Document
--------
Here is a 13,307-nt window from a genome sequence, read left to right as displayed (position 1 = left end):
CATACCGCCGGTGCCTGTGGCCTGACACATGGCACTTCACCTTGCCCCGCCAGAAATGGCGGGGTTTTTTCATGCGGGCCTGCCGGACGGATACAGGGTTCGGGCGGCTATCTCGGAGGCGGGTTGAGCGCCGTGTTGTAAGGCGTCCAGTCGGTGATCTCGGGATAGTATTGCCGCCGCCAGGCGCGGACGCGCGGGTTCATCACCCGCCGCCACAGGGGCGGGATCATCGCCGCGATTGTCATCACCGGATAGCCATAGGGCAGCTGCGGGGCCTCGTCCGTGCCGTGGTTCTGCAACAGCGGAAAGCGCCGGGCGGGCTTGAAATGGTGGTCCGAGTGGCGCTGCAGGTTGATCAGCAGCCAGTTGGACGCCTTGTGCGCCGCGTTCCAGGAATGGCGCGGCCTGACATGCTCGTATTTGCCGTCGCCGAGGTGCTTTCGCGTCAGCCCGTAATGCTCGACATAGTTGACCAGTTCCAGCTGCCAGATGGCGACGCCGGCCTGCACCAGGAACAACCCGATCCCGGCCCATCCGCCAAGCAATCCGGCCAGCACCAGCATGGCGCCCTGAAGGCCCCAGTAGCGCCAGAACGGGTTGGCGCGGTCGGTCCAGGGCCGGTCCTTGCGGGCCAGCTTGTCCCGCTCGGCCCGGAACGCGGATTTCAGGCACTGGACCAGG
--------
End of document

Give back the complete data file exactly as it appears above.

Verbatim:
Here is a 13,307-nt window from a genome sequence, read left to right as displayed (position 1 = left end):
CATACCGCCGGTGCCTGTGGCCTGACACATGGCACTTCACCTTGCCCCGCCAGAAATGGCGGGGTTTTTTCATGCGGGCCTGCCGGACGGATACAGGGTTCGGGCGGCTATCTCGGAGGCGGGTTGAGCGCCGTGTTGTAAGGCGTCCAGTCGGTGATCTCGGGATAGTATTGCCGCCGCCAGGCGCGGACGCGCGGGTTCATCACCCGCCGCCACAGGGGCGGGATCATCGCCGCGATTGTCATCACCGGATAGCCATAGGGCAGCTGCGGGGCCTCGTCCGTGCCGTGGTTCTGCAACAGCGGAAAGCGCCGGGCGGGCTTGAAATGGTGGTCCGAGTGGCGCTGCAGGTTGATCAGCAGCCAGTTGGACGCCTTGTGCGCCGCGTTCCAGGAATGGCGCGGCCTGACATGCTCGTATTTGCCGTCGCCGAGGTGCTTTCGCGTCAGCCCGTAATGCTCGACATAGTTGACCAGTTCCAGCTGCCAGATGGCGACGCCGGCCTGCACCAGGAACAACCCGATCCCGGCCCATCCGCCAAGCAATCCGGCCAGCACCAGCATGGCGCCCTGAAGGCCCCAGTAGCGCCAGAACGGGTTGGCGCGGTCGGTCCAGGGCCGGTCCTTGCGGGCCAGCTTGTCCCGCTCGGCCCGGAACGCGGATTTCAGGCACTGGACCAGG